“A consistent pattern has emerged from this research. In urban areas, where students are overwhelmingly low-achieving, poor and nonwhite, charter schools tend to do better than other public schools in improving student achievement. By contrast, outside of urban areas, where students tend to be white and middle class, charters do no better and sometimes do worse than public schools.”

My research is based on a reanalysis of state education data on the performance of students on the 2015 Statewide Student Assessment.  It cannot provide a controlled analysis of the performance of charter school students, compared with those in public schools.  For that reason, the data available to me cannot produce conclusive evidence about the effectiveness of charter schools.

Because publicly available data is cross-sectional, it provides information about the performance of students at a given point in time, but unlike longitudinal studies, it does not directly measure their gains over a year or years.  For that reason, when a  cross-sectional study finds out-performance, or under-performance, there is the danger of making an attribution error, because we don’t know whether the out-performance or under-performance was a characteristic of the student population that was unrelated to the effectiveness of the schools being evaluated.  For example, the students at out-performing schools might have characteristics related to their selection that would predispose them to perform better than other students.

With those limitations in mind, it is worth looking at the New York State Education Department data on student performance from the 2015 Statewide Student Assessment, controlling for the concentration of poverty in schools, to see whether students at charter schools do significantly better than those at public schools with similar concentrations of disadvantaged students.  The chart below shows the performance of students in public and charter schools in all counties in metropolitan areas, except for the City of New York:

Public Charter Outside NYC

Note that data was available for only 33 charter schools outside New York City, so conclusions from this group of schools must be regarded as tentative.  Still, a few things stand out.  First, the performance of charter schools was quite varied – several charter schools were among the worst performers compared to schools with similar concentrations of disadvantaged students, while a number of others, particularly those with high concentrations of disadvantaged students performed better.  Second, for charter schools, unlike public schools, student performance was not related to the concentration of poverty.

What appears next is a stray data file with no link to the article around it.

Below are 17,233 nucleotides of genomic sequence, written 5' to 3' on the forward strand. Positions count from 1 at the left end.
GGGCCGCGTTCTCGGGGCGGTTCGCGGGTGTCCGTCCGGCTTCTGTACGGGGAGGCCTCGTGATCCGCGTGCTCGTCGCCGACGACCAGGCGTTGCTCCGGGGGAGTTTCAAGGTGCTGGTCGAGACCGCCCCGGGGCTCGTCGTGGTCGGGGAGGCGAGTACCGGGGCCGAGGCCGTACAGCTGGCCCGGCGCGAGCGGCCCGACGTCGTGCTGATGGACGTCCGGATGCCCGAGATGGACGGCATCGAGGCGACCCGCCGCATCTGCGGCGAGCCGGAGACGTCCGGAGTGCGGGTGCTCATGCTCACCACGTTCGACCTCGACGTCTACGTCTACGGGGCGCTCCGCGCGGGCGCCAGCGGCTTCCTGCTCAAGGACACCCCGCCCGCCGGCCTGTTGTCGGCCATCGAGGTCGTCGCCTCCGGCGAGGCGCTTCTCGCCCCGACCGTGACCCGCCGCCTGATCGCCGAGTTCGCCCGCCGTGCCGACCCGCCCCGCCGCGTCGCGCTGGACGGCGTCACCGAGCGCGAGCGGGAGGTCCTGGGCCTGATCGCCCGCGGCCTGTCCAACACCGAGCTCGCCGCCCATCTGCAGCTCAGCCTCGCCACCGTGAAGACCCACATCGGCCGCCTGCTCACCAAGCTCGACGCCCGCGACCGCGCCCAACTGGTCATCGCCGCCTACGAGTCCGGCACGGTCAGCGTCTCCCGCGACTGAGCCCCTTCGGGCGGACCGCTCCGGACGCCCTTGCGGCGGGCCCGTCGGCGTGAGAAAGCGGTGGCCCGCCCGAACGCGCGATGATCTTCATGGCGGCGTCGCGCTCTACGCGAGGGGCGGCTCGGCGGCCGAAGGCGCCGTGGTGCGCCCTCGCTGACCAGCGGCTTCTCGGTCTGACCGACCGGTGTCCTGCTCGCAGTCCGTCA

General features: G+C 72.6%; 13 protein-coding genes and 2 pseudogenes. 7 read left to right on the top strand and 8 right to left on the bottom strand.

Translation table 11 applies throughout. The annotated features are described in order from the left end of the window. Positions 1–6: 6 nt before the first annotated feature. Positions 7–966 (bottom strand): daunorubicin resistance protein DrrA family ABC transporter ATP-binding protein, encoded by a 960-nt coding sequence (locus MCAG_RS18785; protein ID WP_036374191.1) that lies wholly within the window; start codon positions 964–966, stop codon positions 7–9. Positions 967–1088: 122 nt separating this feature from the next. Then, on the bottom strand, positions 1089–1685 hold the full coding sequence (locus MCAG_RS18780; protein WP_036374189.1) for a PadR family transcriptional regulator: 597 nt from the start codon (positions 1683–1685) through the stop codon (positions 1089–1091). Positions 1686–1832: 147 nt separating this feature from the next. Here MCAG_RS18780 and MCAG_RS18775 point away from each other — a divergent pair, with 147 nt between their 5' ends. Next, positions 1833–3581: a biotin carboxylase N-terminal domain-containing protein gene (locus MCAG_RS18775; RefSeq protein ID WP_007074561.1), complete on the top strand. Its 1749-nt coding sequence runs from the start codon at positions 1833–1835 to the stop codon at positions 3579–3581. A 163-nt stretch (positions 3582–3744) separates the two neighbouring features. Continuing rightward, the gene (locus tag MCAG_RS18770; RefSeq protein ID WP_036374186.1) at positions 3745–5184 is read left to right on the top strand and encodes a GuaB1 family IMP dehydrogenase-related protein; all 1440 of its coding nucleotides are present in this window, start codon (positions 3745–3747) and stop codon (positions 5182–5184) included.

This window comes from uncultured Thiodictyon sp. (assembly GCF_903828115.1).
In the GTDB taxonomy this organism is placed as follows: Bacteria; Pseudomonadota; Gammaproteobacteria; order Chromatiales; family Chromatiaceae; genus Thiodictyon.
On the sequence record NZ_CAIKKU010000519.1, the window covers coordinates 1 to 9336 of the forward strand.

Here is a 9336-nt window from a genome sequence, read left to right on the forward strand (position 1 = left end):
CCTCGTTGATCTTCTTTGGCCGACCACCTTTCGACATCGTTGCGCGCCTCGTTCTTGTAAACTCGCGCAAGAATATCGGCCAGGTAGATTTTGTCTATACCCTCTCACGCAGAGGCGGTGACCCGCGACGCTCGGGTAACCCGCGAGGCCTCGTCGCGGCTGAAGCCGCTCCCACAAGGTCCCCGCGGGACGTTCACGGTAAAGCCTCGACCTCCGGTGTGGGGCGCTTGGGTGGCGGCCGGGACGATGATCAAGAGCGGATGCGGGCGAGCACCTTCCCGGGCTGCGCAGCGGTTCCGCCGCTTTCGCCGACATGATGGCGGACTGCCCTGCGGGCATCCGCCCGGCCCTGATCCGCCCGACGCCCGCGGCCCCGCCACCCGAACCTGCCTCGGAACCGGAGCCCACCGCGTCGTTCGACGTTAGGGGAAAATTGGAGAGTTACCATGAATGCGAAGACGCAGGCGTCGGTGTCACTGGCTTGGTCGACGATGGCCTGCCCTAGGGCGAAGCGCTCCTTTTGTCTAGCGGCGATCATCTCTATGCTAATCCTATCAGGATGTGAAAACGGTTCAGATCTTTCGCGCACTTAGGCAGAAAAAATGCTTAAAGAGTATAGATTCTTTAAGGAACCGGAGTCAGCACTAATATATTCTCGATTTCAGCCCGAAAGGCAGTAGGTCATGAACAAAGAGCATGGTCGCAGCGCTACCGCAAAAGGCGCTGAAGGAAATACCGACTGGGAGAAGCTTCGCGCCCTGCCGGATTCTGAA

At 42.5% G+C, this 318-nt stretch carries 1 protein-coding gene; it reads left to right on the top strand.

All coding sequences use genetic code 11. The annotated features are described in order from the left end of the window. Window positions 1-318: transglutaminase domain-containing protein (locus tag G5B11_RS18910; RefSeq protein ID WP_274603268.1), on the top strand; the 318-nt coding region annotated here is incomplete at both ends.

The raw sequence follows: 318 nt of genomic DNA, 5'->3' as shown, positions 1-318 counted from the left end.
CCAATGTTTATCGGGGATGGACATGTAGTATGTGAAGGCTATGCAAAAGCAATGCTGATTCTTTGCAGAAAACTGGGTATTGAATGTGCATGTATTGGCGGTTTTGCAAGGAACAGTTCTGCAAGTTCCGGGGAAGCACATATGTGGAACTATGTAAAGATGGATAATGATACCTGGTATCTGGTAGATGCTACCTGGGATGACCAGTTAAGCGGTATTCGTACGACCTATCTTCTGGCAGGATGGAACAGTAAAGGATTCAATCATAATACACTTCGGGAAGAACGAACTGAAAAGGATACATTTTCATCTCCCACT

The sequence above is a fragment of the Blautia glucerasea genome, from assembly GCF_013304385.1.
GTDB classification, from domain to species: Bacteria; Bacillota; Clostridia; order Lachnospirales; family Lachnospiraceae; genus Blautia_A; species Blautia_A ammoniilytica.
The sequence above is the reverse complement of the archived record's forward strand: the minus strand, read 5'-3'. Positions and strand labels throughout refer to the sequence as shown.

As a group, students at charter schools did slightly better than at public schools with the same concentrations of disadvantaged students. However, the fact that 24% (8 of 33) schools exceeded the percent of students predicted to pass by 20% or more, based on the concentration of poor students, is significant.  Only 1.9% of public schools outside New York City had student performance reaching that level.   And, as Abdulkadiroglu, et. al. found, the benefit from charter schools was most significant for students in schools with high concentrations of poor students.

The performance of the better charter schools in urban counties outside New York City was significantly better than average schools with high concentrations of disadvantaged students, but not as good as at schools with few poor students.  Most of the better performing charter schools had about 40% of students passing the Statewide Assessment, compared with as many as 60% in schools with few disadvantaged students.

School Performance in New York City